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Hugh Hefner’s Philosophy on the Modern Man, Sex, Style and Playboy: Part 13
  • November 07, 2013 : 00:11
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Freedom of Opportunity

Freedom, for us, is quite clearly more than the right of each individual to do and say what he wishes, without fear or favor from the state or from society—it also includes opportunity.

If man is to be free to fully explore his individual potential—for the good of himself and his society—it also includes opportunity.

While we have pointed out the dangers in the state becoming overly protective, believing that too much paternalistic concern for its citizens can sap them of the individual initiative and enterprise that are the essence and strength of a democracy, the government may rightly interest itself in the education, health, and welfare of the individual, since the ignorant, the unhealthy and the destitute have only a limited opportunity for the pursuit of happiness, as guaranteed by our Constitution.

A competitive economy benefits society as a whole, but it also produces casualties. Not everyone can wind up on top. It is just and proper that society concern itself with those who might otherwise suffer unnecessarily from the competition.

Each of us deserves some part of the knowledge, and the scientific and technological advances produced by the generations that preceded us. If society and its government, as the established administrator of society, can be forever reminded of their true purpose—which is to serve the individual and not to hamper, impede or control him—then we can all share in our common cultural, educational, philosophical, scientific and technological heritage—and it can serve as a springboard to greater accomplishment and a motivation to new achievement, rather than being a source of initiative-stifling security and conformity.

The distribution of the benefits of past progress to the many both improves and strengthens society for each member in it—for no social order is any more well off, more healthy, more prosperous, more educated and more culturally aware than the sum of all of its parts.

A country's most valuable natural resource is not its mineral deposits, its oil, its timber, or its agricultural produce—it is its people. And no nation, big or small, rich or poor, can reasonably afford—in this increasingly competitive world—to waste any part of this most valuable of its natural resources, by permitting the perpetuation of ignorance, disease, hunger or poverty.

Furthermore, our view of society—of the community of man—is worldwide. It has no regional or national boundaries. The individual and his rights remain supreme—the world over—without regard to race, religion or ethnic origins.

Man's scientific skills have given him the ability to literally destroy the earth and everything on it; it remains for man to learn how to live on it as well. And just as man's problems no longer know any boundaries, so his decisions, his hopes, dreams and aspirations must be free of all limiting boundaries also. Man's destiny encompasses all the earth, and more—it now reaches to the stars.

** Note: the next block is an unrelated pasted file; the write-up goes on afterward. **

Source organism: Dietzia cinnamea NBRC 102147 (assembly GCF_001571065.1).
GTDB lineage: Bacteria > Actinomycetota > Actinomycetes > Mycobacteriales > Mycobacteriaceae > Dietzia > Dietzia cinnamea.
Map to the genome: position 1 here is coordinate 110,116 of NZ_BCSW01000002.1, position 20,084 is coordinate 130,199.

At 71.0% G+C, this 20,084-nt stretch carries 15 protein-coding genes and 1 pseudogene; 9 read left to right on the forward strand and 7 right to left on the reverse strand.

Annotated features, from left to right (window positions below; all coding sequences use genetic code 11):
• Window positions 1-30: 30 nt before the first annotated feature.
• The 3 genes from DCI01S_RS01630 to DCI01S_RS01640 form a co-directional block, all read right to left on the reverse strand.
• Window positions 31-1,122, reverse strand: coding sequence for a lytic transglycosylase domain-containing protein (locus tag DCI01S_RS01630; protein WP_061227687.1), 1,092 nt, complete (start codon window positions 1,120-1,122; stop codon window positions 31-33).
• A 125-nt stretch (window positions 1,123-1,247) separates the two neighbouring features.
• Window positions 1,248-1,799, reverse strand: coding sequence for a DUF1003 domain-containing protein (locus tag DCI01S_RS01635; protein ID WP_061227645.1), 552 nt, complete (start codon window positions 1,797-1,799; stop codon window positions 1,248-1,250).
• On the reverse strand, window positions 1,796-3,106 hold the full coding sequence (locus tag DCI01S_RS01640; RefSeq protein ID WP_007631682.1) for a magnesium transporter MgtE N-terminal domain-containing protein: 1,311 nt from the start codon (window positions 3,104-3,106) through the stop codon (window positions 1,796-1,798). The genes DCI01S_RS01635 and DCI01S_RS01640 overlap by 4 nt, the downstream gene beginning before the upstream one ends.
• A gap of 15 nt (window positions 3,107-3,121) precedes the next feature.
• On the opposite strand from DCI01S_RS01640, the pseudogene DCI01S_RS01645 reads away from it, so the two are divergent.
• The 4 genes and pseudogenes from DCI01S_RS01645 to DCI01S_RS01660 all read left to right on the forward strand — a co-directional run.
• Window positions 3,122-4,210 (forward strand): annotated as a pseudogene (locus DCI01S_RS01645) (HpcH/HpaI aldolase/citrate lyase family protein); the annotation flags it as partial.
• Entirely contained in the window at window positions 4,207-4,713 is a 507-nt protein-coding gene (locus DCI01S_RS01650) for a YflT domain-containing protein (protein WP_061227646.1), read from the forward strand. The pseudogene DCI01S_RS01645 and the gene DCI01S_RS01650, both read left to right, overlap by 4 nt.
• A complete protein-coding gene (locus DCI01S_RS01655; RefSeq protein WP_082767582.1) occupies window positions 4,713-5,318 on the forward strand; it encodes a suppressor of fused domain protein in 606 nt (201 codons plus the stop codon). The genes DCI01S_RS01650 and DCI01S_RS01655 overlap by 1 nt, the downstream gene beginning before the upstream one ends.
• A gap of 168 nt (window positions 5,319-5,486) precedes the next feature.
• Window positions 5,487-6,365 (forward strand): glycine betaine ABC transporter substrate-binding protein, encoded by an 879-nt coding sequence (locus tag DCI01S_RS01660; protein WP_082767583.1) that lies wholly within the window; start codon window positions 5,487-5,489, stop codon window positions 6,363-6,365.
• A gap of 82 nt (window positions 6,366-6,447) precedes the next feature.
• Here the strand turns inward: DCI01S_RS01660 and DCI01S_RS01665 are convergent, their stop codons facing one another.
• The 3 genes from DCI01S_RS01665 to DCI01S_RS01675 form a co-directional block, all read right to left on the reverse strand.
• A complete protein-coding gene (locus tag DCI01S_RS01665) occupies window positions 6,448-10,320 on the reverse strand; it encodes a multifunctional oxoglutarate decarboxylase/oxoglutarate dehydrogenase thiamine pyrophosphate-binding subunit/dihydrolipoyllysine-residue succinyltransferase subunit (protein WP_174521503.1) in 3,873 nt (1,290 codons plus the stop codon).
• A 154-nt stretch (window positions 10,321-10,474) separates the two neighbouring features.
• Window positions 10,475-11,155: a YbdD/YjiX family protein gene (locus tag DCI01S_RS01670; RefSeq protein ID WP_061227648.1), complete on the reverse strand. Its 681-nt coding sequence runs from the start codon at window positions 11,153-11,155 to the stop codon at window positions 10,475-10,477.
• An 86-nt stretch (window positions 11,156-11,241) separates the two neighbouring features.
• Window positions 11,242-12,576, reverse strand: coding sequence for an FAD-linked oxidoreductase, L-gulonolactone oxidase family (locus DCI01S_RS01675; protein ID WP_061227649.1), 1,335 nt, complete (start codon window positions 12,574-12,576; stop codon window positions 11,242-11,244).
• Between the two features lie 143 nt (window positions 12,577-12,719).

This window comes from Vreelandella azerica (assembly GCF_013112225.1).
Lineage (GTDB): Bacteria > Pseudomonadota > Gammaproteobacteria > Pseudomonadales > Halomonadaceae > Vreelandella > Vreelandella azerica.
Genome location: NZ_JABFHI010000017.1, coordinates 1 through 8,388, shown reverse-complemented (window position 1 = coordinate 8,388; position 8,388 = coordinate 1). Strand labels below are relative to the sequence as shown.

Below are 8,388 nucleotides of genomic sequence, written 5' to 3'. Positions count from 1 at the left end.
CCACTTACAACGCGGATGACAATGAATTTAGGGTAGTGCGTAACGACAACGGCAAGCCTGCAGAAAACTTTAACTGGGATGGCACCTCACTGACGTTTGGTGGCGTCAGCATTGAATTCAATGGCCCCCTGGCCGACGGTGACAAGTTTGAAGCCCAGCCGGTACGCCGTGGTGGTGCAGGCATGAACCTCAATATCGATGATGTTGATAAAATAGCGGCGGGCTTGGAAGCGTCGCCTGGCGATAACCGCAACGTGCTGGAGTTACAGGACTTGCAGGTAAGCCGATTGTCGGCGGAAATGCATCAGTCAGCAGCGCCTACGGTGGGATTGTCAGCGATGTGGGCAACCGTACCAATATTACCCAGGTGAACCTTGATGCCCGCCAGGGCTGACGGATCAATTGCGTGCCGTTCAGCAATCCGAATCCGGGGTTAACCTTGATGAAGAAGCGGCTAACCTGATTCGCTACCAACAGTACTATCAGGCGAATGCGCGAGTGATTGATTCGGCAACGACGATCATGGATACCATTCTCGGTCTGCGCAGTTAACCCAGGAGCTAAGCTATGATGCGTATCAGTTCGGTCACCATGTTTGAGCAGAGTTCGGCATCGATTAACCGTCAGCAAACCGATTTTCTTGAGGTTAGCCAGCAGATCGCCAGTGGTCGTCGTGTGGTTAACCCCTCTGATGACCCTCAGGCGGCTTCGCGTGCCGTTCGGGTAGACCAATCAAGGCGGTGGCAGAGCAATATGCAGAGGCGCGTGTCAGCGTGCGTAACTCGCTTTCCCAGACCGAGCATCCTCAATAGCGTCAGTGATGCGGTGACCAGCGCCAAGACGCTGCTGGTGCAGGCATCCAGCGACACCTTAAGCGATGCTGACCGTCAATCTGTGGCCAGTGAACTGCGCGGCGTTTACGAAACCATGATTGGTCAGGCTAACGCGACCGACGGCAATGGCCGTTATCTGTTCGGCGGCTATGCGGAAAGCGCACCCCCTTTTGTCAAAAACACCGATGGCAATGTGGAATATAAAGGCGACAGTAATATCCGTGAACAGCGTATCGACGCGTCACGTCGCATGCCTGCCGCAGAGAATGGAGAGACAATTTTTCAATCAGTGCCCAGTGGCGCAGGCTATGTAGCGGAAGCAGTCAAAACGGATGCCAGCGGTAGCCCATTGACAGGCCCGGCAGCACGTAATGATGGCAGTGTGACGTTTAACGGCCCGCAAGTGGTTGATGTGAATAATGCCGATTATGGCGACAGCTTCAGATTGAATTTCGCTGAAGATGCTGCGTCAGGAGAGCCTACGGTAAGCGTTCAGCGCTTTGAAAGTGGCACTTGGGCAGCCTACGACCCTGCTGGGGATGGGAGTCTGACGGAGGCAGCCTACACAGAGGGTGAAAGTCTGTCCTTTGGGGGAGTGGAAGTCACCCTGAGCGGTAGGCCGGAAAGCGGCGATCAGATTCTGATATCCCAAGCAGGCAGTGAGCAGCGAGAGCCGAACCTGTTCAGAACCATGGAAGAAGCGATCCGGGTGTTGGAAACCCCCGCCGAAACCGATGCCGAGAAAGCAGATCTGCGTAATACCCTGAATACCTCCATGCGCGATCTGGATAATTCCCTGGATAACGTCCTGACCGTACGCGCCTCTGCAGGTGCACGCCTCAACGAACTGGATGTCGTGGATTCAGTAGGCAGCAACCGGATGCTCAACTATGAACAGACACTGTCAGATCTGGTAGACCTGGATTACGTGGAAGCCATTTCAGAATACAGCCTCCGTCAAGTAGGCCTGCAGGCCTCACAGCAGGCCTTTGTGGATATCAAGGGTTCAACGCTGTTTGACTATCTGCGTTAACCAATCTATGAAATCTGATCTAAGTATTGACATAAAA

A United World

Science and technology have shrunk the earth to the size of a community. As a result, we must now deal with one another on an international basis to an extent that was never necessary before. It seems obvious that this must eventually lead us to some form of world government—that even as we now have a United States of America, we must eventually establish a United Nations of the World.

This is not inimical to the interests of individuals or nations, but is consistent with them, for it is to be hoped that when world government becomes a reality, it will be based upon the same concepts of freedom and the importance of the individual as our founding fathers established for America through the Declaration of Independence and the Bill of Rights.

We are presently trying to solve vital international problems without the world organization necessary to make them a reality. The United Nations is a beginning, but until it possesses the power to establish laws—by democratic process—and enforce them, we can never achieve international freedom for each individual man. Until the United Nations, or some similar world-governing body, has the power to enforce its decisions, it can never be more than a debating society of nationalistic interests.

The greatest single problem facing mankind today is the possibility of its extinction though atomic conflict. But the only possible solution to the problem—true world government—is given relatively little attention. By placing national interests ahead of the interests of the individual, we run the risk of world annihilation.

It is as though the United States were to attempt to solve its national problems without any national government. Imagine, if you will, the impossibility of ever achieving the individual rights, the freedom and the prosperity we presently enjoy, if each of the 50 states had its own powerful army and was engaged in an arms race with every other state, and the guarantees of the Constitution and the resulting federal laws were limited by each sovereign state's willingness to accept or reject them.